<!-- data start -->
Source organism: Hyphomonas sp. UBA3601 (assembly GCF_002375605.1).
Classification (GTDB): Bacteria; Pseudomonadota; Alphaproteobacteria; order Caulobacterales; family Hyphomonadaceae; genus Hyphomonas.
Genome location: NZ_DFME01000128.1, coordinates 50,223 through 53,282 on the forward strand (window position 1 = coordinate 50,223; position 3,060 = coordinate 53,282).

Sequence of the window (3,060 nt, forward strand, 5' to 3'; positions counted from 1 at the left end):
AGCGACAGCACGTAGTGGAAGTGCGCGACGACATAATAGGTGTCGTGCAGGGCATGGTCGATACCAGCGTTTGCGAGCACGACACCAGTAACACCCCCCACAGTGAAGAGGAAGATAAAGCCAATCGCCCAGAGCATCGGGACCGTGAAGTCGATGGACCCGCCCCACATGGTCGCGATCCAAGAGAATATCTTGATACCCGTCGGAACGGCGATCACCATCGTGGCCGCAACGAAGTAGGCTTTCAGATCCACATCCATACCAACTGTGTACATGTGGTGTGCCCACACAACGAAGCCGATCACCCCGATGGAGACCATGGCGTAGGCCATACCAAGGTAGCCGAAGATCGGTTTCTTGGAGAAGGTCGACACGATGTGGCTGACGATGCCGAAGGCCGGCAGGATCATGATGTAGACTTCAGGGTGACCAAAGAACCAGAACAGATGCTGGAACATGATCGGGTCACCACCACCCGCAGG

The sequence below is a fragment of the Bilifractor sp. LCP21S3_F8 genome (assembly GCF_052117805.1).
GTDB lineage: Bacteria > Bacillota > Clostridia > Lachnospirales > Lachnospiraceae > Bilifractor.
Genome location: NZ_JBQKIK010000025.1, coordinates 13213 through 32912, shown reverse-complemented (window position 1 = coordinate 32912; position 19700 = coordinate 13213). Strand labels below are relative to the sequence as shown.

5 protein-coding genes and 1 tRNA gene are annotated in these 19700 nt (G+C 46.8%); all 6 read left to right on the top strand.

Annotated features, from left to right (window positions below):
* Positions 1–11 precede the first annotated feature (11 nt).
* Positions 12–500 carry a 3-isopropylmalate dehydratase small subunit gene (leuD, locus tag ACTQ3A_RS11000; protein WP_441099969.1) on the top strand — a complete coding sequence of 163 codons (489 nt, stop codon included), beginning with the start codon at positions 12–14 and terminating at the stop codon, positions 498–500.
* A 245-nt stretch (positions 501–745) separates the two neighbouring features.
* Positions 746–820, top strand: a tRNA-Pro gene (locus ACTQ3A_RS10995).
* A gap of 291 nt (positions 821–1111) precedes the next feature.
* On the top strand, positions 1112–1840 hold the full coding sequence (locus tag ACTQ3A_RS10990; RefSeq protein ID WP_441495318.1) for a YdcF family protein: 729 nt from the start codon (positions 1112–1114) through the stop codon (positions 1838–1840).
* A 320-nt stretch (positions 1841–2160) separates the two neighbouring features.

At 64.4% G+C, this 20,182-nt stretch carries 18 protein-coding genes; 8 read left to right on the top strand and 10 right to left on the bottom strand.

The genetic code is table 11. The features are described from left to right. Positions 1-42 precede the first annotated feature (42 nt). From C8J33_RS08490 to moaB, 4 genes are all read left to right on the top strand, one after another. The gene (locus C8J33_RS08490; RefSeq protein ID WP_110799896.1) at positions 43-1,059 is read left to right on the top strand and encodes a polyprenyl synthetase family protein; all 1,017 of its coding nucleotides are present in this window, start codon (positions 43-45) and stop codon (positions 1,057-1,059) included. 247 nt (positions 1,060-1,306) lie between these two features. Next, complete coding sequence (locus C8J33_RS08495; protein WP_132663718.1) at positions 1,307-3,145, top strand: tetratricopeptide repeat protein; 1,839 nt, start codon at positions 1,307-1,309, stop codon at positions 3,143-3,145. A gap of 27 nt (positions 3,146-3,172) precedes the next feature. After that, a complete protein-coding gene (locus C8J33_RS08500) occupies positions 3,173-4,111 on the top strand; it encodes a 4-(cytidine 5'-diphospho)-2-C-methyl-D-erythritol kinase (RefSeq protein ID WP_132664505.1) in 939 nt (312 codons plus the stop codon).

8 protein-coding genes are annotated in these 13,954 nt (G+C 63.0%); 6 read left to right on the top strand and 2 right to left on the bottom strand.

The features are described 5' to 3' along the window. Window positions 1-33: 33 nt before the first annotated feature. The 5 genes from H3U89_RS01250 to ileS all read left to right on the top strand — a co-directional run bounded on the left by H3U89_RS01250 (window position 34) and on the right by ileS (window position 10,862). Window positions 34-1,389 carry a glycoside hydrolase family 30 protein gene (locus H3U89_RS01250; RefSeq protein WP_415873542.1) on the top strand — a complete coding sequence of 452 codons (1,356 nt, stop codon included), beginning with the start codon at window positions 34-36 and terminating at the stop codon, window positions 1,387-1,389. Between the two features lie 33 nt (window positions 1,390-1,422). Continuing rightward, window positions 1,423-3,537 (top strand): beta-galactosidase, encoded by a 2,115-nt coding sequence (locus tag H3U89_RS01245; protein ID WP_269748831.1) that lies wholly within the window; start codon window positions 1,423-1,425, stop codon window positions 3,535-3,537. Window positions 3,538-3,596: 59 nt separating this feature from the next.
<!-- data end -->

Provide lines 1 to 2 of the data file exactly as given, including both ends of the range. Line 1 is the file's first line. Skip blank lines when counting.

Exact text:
Source organism: Hyphomonas sp. UBA3601 (assembly GCF_002375605.1).
Classification (GTDB): Bacteria; Pseudomonadota; Alphaproteobacteria; order Caulobacterales; family Hyphomonadaceae; genus Hyphomonas.